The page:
Moreover, another limitation of our study is the absence of a control group. Drawing conclusive inferences becomes challenging without comparing the results to those of a group that did not undergo the same manipulation or intervention. The inclusion of a control group is pivotal in minimizing the influence of confounding variables and eliminating alternative explanations for the observed results in our study. Therefore, future research endeavors that incorporate a control group are imperative to confirm and bolster the validity of the findings observed in our sample.

Lastly, a limitation stems from the study’s design. The decision not to adopt a random allocation design was influenced by the preliminary and exploratory nature of the research, designed to be relatively straightforward in terms of recruitment and allocation from the outset, as it lays the groundwork for more complex future studies based on the results obtained (for example, a more comprehensive and intricate study will be conducted with an enhanced version of the application). Furthermore, the inclusion criteria for this study targeted individuals who were uncommon, even rare, to find. For instance, the English language requirement of the app posed a barrier that will need to be overcome in future studies in an Italian context to enhance and facilitate recruitment. Not employing random allocation certainly impacts the study and is a rationale for its implementation in subsequent research.


The study demonstrated that the Smoke Free app is a promising tool for promoting smoking cessation among Italian people who smoke. The participants found the app user-friendly and effective in providing motivational messages, tracking progress, and offering various resources to support their quit attempt. However, the study also identified some areas for improvement to optimize the App’s impact on smoking cessation rates. One of the primary suggestions from the participants was to add an Italian translation feature to the App, which would make it more accessible and relevant to Italian people who smoke. Additionally, the study found that participants would have appreciated receiving more frequent notifications and reminders to stay on track with their quit attempt. By integrating these recommended features, the Smoke Free App could not only increase its efficacy in supporting smoking cessation but also better cater to the needs and preferences of Italian people who smoke. Overall, this research provides valuable insights into how mobile health interventions such as this App can be tailored to specific populations to improve their effectiveness in promoting behavior change.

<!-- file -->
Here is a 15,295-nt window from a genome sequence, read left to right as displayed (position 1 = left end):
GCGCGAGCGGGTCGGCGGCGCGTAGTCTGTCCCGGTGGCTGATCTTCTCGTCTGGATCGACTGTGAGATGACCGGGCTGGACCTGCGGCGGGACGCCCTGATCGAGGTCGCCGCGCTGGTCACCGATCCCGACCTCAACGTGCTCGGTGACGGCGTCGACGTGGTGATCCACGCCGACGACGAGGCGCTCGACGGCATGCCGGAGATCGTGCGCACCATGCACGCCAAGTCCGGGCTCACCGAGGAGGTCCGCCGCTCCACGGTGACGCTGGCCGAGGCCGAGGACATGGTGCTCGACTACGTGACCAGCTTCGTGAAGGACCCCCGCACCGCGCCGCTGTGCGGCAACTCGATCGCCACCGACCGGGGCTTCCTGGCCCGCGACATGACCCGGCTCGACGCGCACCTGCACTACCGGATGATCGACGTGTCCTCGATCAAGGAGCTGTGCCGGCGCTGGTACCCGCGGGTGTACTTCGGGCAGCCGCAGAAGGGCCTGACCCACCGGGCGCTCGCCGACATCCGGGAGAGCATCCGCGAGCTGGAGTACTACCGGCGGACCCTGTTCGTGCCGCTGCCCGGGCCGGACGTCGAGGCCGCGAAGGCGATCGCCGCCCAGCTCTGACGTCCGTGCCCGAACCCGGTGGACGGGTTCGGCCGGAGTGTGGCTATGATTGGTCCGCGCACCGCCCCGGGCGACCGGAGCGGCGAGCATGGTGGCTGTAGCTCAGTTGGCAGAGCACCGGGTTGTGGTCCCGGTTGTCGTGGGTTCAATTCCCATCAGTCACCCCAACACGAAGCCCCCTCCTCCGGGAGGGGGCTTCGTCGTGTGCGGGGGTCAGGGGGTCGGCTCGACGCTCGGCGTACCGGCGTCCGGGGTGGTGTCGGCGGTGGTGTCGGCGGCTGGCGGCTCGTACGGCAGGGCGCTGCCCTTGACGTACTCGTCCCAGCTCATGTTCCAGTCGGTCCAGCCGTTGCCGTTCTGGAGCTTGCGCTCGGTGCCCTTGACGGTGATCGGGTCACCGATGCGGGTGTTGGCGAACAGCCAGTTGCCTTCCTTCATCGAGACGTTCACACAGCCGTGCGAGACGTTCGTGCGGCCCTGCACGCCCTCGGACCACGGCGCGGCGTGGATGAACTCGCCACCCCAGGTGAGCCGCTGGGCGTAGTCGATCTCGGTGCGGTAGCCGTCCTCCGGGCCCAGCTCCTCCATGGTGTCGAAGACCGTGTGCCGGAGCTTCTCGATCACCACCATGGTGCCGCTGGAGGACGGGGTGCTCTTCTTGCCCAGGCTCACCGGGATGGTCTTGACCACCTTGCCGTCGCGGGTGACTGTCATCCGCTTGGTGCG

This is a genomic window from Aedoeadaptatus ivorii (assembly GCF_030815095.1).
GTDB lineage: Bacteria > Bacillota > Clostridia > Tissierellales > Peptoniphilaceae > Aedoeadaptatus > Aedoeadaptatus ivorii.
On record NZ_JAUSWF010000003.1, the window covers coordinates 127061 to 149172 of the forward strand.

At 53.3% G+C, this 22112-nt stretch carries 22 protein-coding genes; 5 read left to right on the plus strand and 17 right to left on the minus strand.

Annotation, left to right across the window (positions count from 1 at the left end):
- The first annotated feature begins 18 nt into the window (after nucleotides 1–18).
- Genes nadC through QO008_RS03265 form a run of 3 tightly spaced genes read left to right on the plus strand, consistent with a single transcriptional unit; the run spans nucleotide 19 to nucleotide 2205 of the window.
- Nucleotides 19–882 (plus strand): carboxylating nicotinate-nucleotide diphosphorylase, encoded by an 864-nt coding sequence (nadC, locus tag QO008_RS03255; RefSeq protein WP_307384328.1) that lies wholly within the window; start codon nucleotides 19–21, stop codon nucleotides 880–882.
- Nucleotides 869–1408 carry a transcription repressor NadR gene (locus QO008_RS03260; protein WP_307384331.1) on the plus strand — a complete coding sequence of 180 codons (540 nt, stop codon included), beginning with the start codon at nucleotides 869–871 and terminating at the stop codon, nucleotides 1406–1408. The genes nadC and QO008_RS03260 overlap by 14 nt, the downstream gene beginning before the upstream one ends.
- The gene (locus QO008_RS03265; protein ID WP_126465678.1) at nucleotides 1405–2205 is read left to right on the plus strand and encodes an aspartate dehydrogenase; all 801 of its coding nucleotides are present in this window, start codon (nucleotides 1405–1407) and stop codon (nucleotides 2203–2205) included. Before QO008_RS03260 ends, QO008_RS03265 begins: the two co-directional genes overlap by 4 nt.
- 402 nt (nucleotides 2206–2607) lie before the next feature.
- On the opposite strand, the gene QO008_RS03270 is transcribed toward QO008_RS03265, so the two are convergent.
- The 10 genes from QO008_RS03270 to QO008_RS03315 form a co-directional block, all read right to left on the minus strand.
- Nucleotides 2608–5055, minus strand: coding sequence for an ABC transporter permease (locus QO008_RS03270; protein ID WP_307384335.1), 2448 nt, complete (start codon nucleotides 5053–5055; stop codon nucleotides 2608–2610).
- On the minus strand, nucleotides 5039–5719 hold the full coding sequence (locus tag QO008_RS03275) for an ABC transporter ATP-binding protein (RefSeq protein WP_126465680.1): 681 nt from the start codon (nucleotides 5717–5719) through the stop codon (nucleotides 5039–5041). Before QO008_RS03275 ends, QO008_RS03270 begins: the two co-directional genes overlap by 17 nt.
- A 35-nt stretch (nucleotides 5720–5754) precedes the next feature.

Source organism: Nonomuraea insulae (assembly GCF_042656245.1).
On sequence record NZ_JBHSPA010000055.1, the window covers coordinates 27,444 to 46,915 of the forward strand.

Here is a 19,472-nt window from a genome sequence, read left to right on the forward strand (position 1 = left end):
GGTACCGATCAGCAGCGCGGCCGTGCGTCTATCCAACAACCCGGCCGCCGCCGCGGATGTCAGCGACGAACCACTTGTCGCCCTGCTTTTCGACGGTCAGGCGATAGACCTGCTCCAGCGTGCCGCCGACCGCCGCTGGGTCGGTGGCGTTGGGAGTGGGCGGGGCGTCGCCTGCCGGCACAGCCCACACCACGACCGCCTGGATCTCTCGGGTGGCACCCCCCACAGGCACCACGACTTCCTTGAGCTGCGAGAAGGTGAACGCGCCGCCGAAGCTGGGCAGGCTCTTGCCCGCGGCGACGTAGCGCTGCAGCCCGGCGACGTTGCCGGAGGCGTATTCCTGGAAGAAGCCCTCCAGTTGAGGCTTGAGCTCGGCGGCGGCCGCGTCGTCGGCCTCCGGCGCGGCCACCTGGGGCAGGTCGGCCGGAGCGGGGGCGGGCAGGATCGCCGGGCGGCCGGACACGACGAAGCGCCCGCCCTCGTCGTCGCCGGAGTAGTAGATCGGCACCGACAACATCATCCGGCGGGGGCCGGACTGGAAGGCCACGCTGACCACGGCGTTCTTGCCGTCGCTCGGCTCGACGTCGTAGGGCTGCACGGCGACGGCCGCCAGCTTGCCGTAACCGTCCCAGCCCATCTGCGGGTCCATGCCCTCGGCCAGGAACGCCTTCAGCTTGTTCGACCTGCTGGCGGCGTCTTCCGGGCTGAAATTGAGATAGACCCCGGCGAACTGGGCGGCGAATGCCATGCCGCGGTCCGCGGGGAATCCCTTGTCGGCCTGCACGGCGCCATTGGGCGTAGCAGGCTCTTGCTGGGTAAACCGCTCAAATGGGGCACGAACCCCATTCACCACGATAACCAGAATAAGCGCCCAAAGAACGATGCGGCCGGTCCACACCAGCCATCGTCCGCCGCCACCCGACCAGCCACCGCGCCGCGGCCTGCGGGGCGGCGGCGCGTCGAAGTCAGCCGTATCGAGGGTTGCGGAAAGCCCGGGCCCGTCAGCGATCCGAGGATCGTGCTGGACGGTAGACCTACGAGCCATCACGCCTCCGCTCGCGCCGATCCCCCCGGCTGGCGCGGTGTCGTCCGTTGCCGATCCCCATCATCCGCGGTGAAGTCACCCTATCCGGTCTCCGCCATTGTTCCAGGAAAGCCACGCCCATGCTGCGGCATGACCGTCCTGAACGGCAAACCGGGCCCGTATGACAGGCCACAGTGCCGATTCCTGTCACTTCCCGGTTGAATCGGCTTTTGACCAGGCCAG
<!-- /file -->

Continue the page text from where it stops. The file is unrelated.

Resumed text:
Data availability

The datasets used and/or analysed during the current study are available from the corresponding author on reasonable request.



Mobile Health


Mobile phone-based tobacco cessation


Test My Quit


Craving to Quit


Exhaled carbon monoxide




Heated Tobacco Products


General Data Protection Regulation


Internal Ethic Review Board of Psychology Research


Italian Association of Psychology


Computer-assisted Education system


Real E Quit Mobile application


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Authors and Affiliations



PC: Conceptualization, Methodology, Resources, Supervision, Writing - Review & Editing. MC: Conceptualization, Methodology, Formal analysis, Investigation, Data Curation, Writing - Original draft preparation, Visualization. DC: Software, Project administration. LR: Supervision, Project administration, Funding acquisition. MCQ: Supervision. RP: Supervision, Project administration. All authors contributed to manuscript revision, read, and approved the submitted version.

Corresponding author

Correspondence to Mirko Casu.

Ethics declarations

Ethics approval and consent to participate